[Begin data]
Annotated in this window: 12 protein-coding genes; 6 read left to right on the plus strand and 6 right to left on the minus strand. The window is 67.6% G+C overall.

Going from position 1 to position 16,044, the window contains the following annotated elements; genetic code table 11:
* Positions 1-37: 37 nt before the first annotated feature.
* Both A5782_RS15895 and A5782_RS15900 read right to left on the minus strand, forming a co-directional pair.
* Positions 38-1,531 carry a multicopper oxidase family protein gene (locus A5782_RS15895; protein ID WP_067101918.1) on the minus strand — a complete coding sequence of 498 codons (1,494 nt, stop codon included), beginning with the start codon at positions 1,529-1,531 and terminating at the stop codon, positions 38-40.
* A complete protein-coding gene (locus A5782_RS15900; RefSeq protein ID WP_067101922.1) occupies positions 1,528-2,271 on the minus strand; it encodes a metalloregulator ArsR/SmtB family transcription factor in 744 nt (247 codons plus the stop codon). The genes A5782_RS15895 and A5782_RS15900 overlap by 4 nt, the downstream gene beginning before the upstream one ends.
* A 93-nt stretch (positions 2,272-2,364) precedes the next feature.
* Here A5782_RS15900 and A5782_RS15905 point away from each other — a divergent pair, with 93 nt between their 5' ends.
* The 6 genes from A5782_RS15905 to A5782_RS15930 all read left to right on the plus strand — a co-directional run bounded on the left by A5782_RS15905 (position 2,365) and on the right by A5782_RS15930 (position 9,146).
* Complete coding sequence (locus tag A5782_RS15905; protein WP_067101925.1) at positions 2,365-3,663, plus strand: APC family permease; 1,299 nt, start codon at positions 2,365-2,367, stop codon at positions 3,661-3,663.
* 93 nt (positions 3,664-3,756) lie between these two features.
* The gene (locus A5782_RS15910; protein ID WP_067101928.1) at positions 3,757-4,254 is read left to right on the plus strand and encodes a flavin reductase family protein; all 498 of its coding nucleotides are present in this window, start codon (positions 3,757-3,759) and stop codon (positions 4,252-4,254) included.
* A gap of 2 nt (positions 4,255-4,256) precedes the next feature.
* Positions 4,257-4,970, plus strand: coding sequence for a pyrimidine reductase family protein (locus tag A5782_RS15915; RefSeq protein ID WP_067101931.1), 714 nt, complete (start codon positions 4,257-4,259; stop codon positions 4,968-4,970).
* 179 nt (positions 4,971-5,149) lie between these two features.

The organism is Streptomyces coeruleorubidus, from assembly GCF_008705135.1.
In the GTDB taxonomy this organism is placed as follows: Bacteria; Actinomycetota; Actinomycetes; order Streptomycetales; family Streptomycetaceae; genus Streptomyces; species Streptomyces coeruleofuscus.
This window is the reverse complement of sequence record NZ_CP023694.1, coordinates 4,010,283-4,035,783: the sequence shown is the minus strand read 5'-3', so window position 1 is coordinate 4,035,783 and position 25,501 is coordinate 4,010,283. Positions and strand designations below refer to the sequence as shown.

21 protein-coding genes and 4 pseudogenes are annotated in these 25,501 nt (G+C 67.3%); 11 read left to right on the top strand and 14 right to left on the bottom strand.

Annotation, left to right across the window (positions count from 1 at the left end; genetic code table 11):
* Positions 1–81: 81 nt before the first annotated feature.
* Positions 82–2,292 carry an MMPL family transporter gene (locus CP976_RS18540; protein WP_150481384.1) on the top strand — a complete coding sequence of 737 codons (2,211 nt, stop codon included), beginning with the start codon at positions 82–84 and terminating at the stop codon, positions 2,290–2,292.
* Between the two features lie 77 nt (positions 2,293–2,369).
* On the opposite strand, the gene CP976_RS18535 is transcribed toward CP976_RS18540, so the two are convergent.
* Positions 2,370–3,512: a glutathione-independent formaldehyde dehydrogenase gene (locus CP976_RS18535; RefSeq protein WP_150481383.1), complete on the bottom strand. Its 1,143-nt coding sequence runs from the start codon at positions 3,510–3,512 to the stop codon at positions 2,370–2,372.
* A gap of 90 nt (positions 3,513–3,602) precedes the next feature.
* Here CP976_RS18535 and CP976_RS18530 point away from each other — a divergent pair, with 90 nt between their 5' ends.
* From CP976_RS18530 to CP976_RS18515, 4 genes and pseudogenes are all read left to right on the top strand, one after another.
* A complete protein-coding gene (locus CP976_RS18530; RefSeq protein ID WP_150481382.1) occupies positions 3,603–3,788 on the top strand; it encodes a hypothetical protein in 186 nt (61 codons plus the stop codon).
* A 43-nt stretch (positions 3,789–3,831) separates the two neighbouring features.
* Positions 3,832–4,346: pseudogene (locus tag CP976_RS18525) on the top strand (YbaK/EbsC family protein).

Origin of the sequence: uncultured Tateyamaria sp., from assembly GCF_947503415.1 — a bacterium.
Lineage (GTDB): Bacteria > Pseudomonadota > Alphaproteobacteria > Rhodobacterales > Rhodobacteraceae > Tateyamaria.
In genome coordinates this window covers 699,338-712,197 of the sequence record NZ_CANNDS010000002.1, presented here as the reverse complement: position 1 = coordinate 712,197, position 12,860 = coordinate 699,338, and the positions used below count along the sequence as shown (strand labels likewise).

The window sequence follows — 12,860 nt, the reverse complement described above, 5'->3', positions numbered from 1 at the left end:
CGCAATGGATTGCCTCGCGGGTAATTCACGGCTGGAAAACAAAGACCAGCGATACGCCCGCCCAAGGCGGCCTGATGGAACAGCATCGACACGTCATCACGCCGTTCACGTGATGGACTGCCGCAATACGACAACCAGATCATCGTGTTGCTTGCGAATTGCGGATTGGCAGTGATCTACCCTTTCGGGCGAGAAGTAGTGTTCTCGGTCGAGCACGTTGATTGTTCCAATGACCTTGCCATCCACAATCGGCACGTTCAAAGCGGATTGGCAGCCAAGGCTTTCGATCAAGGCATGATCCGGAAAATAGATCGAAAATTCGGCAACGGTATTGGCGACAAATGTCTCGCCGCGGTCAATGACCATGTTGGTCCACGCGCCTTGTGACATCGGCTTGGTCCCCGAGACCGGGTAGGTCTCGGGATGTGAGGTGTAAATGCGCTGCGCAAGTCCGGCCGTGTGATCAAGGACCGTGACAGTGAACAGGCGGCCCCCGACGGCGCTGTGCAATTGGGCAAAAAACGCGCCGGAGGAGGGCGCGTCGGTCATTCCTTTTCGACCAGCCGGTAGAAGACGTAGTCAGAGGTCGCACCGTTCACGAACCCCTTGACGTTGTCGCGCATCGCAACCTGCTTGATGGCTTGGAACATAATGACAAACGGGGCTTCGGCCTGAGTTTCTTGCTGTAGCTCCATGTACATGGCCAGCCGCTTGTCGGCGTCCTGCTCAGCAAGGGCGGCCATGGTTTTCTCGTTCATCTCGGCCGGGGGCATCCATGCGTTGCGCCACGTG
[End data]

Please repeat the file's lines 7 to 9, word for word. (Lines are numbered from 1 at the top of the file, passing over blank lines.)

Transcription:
* A 93-nt stretch (positions 2,272-2,364) precedes the next feature.
* Here A5782_RS15900 and A5782_RS15905 point away from each other — a divergent pair, with 93 nt between their 5' ends.
* The 6 genes from A5782_RS15905 to A5782_RS15930 all read left to right on the plus strand — a co-directional run bounded on the left by A5782_RS15905 (position 2,365) and on the right by A5782_RS15930 (position 9,146).